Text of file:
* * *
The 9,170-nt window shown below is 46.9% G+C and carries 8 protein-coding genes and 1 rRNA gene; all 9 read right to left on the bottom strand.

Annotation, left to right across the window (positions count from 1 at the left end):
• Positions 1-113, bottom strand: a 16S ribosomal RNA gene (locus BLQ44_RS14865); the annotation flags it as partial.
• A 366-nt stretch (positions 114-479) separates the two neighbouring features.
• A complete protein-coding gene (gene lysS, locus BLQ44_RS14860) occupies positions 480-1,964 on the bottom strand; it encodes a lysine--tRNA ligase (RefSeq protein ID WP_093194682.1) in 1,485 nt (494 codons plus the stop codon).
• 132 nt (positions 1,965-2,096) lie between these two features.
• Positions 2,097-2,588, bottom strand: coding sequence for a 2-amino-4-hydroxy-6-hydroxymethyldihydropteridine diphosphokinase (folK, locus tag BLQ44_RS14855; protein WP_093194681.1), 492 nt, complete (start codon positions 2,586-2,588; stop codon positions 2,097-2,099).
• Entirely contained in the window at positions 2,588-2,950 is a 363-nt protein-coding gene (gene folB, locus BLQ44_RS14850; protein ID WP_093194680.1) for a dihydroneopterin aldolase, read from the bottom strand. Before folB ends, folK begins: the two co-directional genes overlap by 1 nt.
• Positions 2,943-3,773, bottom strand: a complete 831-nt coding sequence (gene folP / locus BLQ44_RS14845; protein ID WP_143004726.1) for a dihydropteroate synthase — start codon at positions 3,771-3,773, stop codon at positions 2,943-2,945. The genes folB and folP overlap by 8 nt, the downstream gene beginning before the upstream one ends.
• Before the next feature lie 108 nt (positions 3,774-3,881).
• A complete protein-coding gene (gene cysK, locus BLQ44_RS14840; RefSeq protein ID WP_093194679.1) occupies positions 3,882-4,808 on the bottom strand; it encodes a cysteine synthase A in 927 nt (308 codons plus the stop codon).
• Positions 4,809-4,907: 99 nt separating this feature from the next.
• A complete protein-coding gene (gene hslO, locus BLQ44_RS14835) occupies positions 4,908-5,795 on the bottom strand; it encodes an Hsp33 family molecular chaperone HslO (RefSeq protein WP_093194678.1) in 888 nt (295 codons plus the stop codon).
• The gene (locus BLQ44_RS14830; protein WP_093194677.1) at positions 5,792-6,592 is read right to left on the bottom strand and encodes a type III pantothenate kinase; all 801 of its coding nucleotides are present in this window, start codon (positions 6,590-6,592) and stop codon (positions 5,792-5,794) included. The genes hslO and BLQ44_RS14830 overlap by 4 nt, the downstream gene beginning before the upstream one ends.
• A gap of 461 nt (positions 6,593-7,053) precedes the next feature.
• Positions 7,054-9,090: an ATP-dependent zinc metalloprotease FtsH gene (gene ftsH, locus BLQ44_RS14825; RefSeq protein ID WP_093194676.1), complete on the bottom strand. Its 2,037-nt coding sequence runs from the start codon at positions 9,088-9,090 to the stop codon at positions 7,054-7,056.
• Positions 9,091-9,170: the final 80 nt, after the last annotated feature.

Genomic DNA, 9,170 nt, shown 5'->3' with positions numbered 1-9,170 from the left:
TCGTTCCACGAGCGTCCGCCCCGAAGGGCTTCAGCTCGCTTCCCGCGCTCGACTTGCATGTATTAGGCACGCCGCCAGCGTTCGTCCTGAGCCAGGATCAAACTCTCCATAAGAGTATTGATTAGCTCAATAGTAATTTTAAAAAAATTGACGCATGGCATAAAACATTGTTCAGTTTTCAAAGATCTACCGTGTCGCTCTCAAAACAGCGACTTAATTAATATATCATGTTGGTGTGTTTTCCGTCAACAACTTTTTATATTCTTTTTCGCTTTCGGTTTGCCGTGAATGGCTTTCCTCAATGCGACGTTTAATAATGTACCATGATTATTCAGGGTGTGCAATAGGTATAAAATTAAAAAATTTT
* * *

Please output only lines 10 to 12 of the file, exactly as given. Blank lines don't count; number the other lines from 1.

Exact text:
• Before the next feature lie 108 nt (positions 3,774-3,881).
• A complete protein-coding gene (gene cysK, locus BLQ44_RS14840; RefSeq protein ID WP_093194679.1) occupies positions 3,882-4,808 on the bottom strand; it encodes a cysteine synthase A in 927 nt (308 codons plus the stop codon).
• Positions 4,809-4,907: 99 nt separating this feature from the next.